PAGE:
In Prost’s case, it was the sign of a relationship that was already at breaking point. For Vettel, perhaps more indication of one already shattered.
Vettel wasn’t backward in coming forward with his criticism of Ferrari early in the 2020 season. Doubtless, Ferrari hoped he would keep quiet, accept the ‘official’ version of their parting and see out the season – something Vettel wasn’t interested in doing. And that’s to his credit, given he prized honesty – although it should be noted that Ferrari’s attempt to make the decision seem more mutual was also attempted out of kindness.
Prost, too, was brutally honest about the cultural shortcomings of Ferrari. The tone was a little different, as he focused on the key problems that meant it failed to build on his title-challenging 1990 season, but it didn’t go down well with some factions at Maranello.
Famously, Prost was said to have been sacked because of likening his Ferrari to a truck after the 1991 Japanese Grand Prix. This was a nonsensical justification given he was talking about the feel of the car after a shock absorber failure that he carried for much of the race, but the fact it’s still so often inaccurately cited as the reason for his departure shows how resonant words can be.
‘PROJECT’ TEAM OPPORTUNITY
Multiple world champions are a rare commodity, so it was no surprise when it was announced in September that Vettel had signed up for Racing Point/Aston Martin. The chance to join a team on an upward trajectory, but which is already at a good enough level to get results, clearly appealed.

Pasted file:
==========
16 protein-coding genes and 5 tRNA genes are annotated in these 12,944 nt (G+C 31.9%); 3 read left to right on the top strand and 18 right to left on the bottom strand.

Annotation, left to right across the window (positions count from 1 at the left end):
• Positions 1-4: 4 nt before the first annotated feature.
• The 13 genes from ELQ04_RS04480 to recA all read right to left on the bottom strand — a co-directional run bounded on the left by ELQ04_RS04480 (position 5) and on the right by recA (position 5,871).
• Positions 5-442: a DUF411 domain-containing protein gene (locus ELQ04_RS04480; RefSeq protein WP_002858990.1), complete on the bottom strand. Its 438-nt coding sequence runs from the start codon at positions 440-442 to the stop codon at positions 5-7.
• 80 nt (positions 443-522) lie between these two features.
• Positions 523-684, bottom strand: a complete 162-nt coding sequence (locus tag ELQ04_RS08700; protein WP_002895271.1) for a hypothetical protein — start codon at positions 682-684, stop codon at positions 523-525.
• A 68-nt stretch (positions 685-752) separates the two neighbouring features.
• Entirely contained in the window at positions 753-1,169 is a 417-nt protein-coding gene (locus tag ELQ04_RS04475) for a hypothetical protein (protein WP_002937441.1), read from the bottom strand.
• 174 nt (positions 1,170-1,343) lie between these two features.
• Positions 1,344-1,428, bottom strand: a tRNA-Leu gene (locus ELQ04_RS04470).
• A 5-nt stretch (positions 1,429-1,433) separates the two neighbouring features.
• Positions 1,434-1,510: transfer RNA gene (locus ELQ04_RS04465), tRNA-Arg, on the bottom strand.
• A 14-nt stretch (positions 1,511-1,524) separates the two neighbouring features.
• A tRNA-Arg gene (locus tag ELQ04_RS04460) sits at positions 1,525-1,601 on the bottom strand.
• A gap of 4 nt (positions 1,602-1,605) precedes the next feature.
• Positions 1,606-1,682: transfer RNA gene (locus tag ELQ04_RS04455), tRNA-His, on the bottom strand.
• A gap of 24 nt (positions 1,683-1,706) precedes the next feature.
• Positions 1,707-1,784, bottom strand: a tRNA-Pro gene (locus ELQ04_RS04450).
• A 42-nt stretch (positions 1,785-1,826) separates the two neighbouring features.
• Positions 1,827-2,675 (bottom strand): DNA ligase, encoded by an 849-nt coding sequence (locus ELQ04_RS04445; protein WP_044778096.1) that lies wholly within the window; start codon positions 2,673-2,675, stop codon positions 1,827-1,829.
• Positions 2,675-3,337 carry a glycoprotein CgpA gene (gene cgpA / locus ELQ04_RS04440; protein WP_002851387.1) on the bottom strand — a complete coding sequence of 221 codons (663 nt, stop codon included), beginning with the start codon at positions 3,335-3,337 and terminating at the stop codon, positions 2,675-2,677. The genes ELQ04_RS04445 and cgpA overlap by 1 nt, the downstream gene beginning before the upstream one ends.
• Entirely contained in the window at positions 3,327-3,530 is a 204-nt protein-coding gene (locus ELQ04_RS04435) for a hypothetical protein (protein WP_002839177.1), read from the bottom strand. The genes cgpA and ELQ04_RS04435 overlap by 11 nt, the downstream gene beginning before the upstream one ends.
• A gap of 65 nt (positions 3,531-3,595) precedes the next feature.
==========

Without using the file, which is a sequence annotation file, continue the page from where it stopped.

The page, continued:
Prost was offered something very similar for 1992, having parted company with Ferrari. He tested for Ligier, setting some impressive times, and considered the possibility of joining up what was being positioned as a French national team with Renault engines.
While it never came to pass, it would have given Prost a stake but time ran out to sort out the finances and he eventually turned it down. It was probably a wise move.
THE BIG DIFFERENCE
Where the stories of Prost and Vettel diverge dramatically is their on-track performance.
Vettel’s final season with Ferrari was his worst in F1, with just one podium finish – third in Turkey – and consistent struggles. That followed seasons in which he was still producing tremendous speed, but far too many costly errors.
Prost was a very different story. While his ’91 campaign is best remembered for spinning into retirement on the formation lap at Imola, he performed very well.
Many tipped newcomer Alesi to upset the applecart, but Prost had him covered and was still every bit as strong as he’d been the previous season – arguably his strongest in F1.
The bottom line is Prost wasn’t too disappointed to part company with Ferrari and he regularly said he was willing to go if he wasn’t wanted.
In Vettel’s case, he would have loved for the Ferrari dream to have continued for a few more years as he chased that elusive title. Certainly, his love for Ferrari has not been tainted, while Prost carries worse memories of his time at Maranello.
And crucially, Vettel also had the chance to say farewell to Ferrari with a song on the slowdown lap of his final outing in Abu Dhabi last year – an opportunity Prost never had.